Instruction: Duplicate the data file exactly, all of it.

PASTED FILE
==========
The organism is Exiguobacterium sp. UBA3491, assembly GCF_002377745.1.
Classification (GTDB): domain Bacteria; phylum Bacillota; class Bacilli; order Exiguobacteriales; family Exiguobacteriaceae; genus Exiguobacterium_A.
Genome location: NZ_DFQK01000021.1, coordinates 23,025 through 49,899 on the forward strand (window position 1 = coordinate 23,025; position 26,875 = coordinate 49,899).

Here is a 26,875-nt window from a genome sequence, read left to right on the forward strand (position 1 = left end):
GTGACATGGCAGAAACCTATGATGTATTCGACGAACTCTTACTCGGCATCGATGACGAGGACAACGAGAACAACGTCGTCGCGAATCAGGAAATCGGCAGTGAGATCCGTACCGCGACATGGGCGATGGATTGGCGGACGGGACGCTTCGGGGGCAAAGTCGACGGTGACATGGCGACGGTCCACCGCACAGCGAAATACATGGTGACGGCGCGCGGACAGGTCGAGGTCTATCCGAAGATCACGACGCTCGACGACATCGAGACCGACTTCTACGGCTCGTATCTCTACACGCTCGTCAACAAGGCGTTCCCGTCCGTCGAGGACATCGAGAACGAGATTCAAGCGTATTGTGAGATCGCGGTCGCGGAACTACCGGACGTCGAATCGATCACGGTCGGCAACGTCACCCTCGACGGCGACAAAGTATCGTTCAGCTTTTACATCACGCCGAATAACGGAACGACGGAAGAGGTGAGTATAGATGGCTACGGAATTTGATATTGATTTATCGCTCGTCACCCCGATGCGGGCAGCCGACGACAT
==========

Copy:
The organism is Exiguobacterium sp. UBA3491, assembly GCF_002377745.1.
Classification (GTDB): domain Bacteria; phylum Bacillota; class Bacilli; order Exiguobacteriales; family Exiguobacteriaceae; genus Exiguobacterium_A.
Genome location: NZ_DFQK01000021.1, coordinates 23,025 through 49,899 on the forward strand (window position 1 = coordinate 23,025; position 26,875 = coordinate 49,899).

Here is a 26,875-nt window from a genome sequence, read left to right on the forward strand (position 1 = left end):
GTGACATGGCAGAAACCTATGATGTATTCGACGAACTCTTACTCGGCATCGATGACGAGGACAACGAGAACAACGTCGTCGCGAATCAGGAAATCGGCAGTGAGATCCGTACCGCGACATGGGCGATGGATTGGCGGACGGGACGCTTCGGGGGCAAAGTCGACGGTGACATGGCGACGGTCCACCGCACAGCGAAATACATGGTGACGGCGCGCGGACAGGTCGAGGTCTATCCGAAGATCACGACGCTCGACGACATCGAGACCGACTTCTACGGCTCGTATCTCTACACGCTCGTCAACAAGGCGTTCCCGTCCGTCGAGGACATCGAGAACGAGATTCAAGCGTATTGTGAGATCGCGGTCGCGGAACTACCGGACGTCGAATCGATCACGGTCGGCAACGTCACCCTCGACGGCGACAAAGTATCGTTCAGCTTTTACATCACGCCGAATAACGGAACGACGGAAGAGGTGAGTATAGATGGCTACGGAATTTGATATTGATTTATCGCTCGTCACCCCGATGCGGGCAGCCGACGACAT